On , Sarai said: | colettepatterns.com

The issue for me is Internet Outrage specifically. Something about the culture and affordances of the internet seems to cause a lot of unnecessary drama as people complain, build trivial issues up in their minds, and choose sides where none needs to be chosen.

I definitely see what you mean about “complaining about complaining,” because you’re right that people need to feel free to express their thoughts.

But also, we need to be aware of how the medium of technology affects discussion. Sometimes it causes people to act in ways they otherwise wouldn’t. The internet gives us a way to experience the pleasure of self-righteous outrage without the consequences of someone looking you in the eye and thinking you’re kind of a jerk.

I think a lot of people would be happier if they asked themselves, “eh, who cares?” more often. At least about silly internet stuff. :)

On , Andrea said: | zoopolis.wordpress.com

Yeah, I can see that. But it still seems to me that the Just Keep Moving blogger is guilty of exactly what she is complaining about: she also had the choice to just move past the critical comments and posts. But she didn’t.

Which I am now going to do myself, because she’s perfectly allowed to complain about the people complaining about the sunset photos, if she feels so moved. And clearly she does.

I wonder how much of this is because of our modern belief that happiness (and other feelings) are choices we make, not responses to life events? By that logic, if someone isn’t feeling what you think is the appropriate thing to feel (awe at the sunset, resignation in the face of another snowstorm, whatever), they’re Doing It Wrong, and it makes sense to judge it.

On , sj kurtz said: | erniekdesigns.blogspot.com

She needed a blog post folks would hit on? Okay, I married a marketing guy….

On , Betty Jordan Wester said: | nouvellegamine.com

“The issue for me is Internet Outrage specifically. Something about the culture and affordances of the internet seems to cause a lot of unnecessary drama as people complain, build trivial issues up in their minds, and choose sides where none needs to be chosen.”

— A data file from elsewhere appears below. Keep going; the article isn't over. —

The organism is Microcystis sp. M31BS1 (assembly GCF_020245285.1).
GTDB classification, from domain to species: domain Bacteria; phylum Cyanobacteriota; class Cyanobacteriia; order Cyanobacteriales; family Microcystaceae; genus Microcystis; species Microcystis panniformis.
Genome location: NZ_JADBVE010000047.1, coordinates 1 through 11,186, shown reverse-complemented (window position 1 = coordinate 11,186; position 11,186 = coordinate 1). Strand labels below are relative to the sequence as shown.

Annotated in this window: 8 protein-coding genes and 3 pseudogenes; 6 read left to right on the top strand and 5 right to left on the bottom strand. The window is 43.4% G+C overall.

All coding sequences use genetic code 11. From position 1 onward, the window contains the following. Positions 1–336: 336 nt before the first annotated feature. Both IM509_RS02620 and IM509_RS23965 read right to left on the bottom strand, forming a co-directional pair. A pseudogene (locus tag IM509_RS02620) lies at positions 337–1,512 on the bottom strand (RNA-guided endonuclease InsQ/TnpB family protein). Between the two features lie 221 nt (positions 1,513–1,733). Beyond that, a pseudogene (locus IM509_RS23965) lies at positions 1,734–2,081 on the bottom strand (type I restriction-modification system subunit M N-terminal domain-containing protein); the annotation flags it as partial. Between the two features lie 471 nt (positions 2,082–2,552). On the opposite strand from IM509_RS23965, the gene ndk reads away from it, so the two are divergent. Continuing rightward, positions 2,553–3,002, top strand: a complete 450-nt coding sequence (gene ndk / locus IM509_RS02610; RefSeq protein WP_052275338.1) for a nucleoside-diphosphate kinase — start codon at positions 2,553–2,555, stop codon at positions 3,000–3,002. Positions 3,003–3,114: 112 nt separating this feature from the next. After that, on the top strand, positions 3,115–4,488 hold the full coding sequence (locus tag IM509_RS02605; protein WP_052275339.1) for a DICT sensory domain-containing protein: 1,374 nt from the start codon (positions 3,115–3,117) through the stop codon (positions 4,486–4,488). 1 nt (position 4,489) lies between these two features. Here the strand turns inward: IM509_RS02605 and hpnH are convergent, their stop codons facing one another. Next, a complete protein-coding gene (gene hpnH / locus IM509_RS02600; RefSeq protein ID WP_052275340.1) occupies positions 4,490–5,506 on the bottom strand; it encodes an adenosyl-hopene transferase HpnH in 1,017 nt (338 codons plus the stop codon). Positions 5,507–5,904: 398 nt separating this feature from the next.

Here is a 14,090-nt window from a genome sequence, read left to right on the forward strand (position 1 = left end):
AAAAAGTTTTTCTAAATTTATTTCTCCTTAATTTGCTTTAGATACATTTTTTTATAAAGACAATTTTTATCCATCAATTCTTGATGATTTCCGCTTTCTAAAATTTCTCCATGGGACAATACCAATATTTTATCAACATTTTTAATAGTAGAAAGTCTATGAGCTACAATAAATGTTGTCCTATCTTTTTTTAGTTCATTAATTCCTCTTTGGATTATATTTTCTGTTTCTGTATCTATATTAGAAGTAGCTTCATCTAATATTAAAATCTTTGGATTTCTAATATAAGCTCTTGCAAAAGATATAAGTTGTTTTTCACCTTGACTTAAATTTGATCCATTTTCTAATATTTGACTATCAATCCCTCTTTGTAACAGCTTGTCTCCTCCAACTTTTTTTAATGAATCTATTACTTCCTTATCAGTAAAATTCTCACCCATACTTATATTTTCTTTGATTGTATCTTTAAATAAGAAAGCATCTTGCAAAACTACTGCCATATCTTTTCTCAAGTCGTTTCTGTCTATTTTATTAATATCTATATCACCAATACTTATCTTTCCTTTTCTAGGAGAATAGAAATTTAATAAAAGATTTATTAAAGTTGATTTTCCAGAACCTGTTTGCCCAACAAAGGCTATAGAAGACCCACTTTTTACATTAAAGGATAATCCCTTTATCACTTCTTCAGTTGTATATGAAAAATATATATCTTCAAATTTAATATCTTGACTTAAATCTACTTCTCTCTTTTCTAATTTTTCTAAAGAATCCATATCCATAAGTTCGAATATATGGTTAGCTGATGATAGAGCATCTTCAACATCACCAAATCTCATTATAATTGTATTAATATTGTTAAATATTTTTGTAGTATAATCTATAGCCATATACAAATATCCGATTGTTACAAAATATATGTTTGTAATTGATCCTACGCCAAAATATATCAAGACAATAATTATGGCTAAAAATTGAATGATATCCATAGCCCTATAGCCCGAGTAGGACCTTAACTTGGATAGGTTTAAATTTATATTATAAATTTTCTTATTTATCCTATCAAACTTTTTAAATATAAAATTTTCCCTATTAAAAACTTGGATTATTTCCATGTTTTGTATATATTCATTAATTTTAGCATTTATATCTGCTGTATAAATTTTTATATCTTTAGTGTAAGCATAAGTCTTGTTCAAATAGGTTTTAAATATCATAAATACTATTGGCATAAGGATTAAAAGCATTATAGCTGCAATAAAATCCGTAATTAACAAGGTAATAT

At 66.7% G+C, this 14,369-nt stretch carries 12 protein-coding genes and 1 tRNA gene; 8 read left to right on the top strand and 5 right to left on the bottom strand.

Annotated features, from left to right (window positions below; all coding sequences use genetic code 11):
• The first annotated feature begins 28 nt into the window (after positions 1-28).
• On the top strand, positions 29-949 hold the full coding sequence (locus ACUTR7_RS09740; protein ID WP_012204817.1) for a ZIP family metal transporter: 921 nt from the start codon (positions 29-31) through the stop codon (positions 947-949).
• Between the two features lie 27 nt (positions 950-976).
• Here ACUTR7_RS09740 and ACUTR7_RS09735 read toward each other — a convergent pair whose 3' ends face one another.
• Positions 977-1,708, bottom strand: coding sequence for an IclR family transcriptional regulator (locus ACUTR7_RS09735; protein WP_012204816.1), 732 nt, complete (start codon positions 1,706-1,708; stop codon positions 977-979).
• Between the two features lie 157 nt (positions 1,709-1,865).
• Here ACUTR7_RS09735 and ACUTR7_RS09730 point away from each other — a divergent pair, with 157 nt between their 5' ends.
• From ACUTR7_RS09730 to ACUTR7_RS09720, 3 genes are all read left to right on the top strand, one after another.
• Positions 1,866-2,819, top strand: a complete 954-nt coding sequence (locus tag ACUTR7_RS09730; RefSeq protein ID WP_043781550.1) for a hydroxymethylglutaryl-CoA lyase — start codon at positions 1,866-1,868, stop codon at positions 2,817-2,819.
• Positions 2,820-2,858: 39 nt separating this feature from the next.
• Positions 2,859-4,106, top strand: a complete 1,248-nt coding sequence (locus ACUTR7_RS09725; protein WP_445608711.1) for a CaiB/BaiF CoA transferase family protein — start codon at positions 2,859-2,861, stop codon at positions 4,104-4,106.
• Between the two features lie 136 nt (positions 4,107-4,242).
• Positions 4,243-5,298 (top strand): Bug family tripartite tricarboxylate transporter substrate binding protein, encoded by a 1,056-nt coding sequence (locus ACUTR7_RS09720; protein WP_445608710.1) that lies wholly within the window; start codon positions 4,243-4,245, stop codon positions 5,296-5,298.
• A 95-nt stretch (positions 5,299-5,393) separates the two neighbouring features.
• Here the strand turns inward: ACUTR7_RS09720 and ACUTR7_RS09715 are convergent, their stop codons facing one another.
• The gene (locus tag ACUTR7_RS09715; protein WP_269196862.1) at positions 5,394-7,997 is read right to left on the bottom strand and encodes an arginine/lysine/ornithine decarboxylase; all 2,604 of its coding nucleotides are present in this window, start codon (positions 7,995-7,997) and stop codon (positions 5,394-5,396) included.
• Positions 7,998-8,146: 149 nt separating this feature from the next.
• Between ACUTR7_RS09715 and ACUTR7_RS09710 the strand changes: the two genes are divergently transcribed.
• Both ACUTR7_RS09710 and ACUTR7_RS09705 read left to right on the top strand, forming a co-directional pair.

Yep. There seems a lack of middle ground thinking in all aspects of our lives. I see it constantly on my newsfeed. I recently deleted my tumblr account completely as well as removed all my social apps from my phone except Instagram & My Fitness Pal. I’ve been far more relaxed.

On , Dani said:

That NYT article is amazing. And so true! I take public transit everyday to and from work and try to force myself not to pull out my Android out of boredom. (I often fail.) Then I look around and 80% of people (aged 15–75) are on their own phones. I’m afraid Wall-E’s prediction of the future is going to come true in my lifetime. :-o

On , Betty Jordan Wester said: | nouvellegamine.com

I assumed the JCrew sizing was bc they’d vanity sized their sizes again. I’m currently 7 and a half months pregnant & wearing a regular blouse from Kohl’s that says XS- and I’m 5’9″. Meanwhile, yesterday I sized up a vintage pattern from 1970 from an 8 to a 12. The RTW sizes are so jacked. It would be so much easier if sizes were just measurements & they were actually enforced. You could just go in & see if they carried your size instead of bringing 4 things to the dressing room (obviously there’s wiggle room for design ease).

On , sj kurtz said: | erniekdesigns.blogspot.com

My teen son just moved into the low end of men’s clothes, swtiching from “age sized” to ‘waist sized’, and has remarked how the number are not accurate (the 28″ is more like a 30″) for men’s clothes. And yes, he knows how to sew. Otherwise he would be naked this summer. Love how the ‘half sizes’ in vintage are ‘plus sizes’

On , Betty Jordan Wester said: | nouvellegamine.com

I totally understand- my husband just moved down a pants size despite gaining 2″ in his waist over the years. We both loathe clothes shopping. Between the normal disappointment of something I love just not looking great on my body shape, the added irritation of bringing a boatload of clothes in to figure out where I am this summer as opposed to last summer just makes me not even bother.

On , Christine said: | christinehaynes.com

I love these article roundups every week Sarai! Saw this and thought you might like it too if you haven’t read it already… http://www.treehugger.com/sustainable-fashion/fashion-firm-marimekko-birch-tree-fabric-cotton-alternative.html

On , Sarai said: | colettepatterns.com

That’s really interesting!

On , scarlet said:

I’m not at all surprised to see stores introducing 000 sizing. It seems to me that, within a certain range of weights and body types, the size we wear often reflects our height and build more than it reflects our degree of fatness or slimness. When I was a teenager in the early/mid nineties, my 25-26″ waist still put me in a size 10-14 because I was tall and had a 40″ bust and 38″ hips. Those older sizes 10-14 now fit my size 4 younger sister, by the way, as clothes were rarely constructed with stretch materials at the time and sizing was much smaller.